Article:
A writer is someone who sees ordinary people, places, and events in a complex way. My world is filled with ‘what ifs.’ I’m a writer and my motto is: there are so many stories to tell. I want to share those multifarious adventures created by my over active mind. I want an audience to delight in the art of the story. I’ve learned that it’s not only the plot or characters but importantly how you voice a tale that keeps readers invested and turning pages– and the sound, emphasis and personality is what makes our narrative voice distinct and ensures it is unique, fresh and interesting. The language we use is fundamental to how we bring the voice forth- inserting overused language blends our work into the combined voices of a choir and keeps it ordinary.
Here are some of the key ways we reduce our uniqueness and potentially lose the spark that keeps us singular:
Cliché: a cliché is an overused expression or idea. I think of clichés as common language, everyday vernacular, tired phrases that can be used as filler when creativity lapses or the writer loses energy. It’s not that using clichés is incorrect; I sometime use a cliché in a line of dialogue to reveal a particular quality of a character. Yet while that particular tic can belong to a character, used in the narrative voice, it can undermine the quality and freshness of the writing by being boring. Readers are receptive to the new; regurgitating the old can cause them to fall asleep.
Jargon: I feel somewhat the same about jargon though if you’re writing a detective novel or medical story the use of language particular to the profession is certainly appropriate. But too much jargon can become irritating. Remember, it’s about the story. Don’t distract because you want to show your familiarity with an occupation’s verbal code. If your words don’t move the plot forward – then you’re using jargon as a crutch. Jargon-heavy dialogue can stagnate rather than push the plot forward.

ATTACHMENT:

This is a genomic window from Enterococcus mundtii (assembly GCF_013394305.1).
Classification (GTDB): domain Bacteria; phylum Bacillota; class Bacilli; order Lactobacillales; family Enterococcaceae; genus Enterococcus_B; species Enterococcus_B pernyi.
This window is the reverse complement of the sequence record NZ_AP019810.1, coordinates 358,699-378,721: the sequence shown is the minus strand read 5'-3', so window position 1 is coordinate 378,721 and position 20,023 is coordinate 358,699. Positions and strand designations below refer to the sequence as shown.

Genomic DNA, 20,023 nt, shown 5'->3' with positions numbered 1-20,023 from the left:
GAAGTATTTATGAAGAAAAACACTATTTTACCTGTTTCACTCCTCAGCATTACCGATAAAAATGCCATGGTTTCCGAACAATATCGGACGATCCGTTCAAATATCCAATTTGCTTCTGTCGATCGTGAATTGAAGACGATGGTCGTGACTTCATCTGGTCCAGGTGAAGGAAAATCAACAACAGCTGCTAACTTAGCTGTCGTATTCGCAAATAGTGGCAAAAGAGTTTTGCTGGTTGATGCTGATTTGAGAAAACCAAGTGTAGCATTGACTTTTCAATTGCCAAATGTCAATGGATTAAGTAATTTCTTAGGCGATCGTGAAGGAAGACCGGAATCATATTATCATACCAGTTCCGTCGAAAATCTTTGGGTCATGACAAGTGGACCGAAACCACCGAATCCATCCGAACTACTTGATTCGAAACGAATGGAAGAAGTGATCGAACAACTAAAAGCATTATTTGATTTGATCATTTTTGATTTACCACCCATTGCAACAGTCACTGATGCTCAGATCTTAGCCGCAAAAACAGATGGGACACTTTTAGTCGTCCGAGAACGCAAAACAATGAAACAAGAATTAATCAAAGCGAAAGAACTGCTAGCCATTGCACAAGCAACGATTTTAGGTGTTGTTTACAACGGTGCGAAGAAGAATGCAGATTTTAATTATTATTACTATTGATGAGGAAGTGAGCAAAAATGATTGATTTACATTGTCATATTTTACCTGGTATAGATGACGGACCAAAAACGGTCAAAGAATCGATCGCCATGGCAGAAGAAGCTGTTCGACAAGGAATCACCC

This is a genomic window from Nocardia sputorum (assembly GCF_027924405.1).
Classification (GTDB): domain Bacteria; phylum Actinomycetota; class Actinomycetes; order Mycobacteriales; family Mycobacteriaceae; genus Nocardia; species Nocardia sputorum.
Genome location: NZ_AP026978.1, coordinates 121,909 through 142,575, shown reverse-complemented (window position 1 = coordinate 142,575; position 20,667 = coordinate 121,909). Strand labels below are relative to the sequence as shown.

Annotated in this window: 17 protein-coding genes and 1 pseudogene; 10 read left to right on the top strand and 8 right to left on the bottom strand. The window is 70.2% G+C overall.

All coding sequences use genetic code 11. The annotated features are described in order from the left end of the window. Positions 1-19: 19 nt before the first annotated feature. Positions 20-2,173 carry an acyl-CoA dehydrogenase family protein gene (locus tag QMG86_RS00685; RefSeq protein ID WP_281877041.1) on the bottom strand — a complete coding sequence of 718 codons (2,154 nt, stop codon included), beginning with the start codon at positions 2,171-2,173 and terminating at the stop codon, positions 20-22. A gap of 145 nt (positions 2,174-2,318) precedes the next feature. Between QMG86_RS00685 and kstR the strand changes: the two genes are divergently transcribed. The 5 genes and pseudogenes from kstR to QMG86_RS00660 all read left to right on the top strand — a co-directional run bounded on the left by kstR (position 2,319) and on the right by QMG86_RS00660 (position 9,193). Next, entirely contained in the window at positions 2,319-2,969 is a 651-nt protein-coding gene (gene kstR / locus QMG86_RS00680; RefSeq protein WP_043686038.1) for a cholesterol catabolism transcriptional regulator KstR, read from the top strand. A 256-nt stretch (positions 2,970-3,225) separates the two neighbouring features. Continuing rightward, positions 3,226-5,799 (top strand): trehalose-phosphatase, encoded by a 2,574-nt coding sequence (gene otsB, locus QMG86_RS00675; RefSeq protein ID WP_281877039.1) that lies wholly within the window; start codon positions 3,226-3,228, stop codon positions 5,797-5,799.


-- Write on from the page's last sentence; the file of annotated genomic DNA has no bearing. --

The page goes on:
Acronyms: these are another such irritant though sometimes necessary. In Finding Ruby, the background plot revolves around a character named James P. Hollinger who is head of the U.S. Department of Defence (DoD). This same character is closely tied with the U.S. Federal Bureau of Investigations, the FBI. Referring to the full name of these organizations is a mouth full, so in that case the acronyms are handy. They’re used throughout the book because these organizations are present to the point of being characters. So am I breaking my own rule? Perhaps! But, as I mentioned in my blog, “Unauthorized Rules,” rules are meant to be broken.
Then we have the expletive, language for those with limited vocabulary. I like to use specific naughty words for shock value at a point of high tension, such as when a character is overwhelmed or cornered. And, used sparingly and in unexpected ways, I find them particularly pleasing. However, when expletives are the norm for a character’s dialogue and it’s a trait that defines them, then that character needs further development. I’m neither prudish nor puritan, but I believe there are more inventive ways characters can show their vulgarity.
I love words and consider sentences a beautiful thing. Clichés, jargon, acronyms and expletives while acceptable if overused can weaken your story. I prefer to use them with great discretion.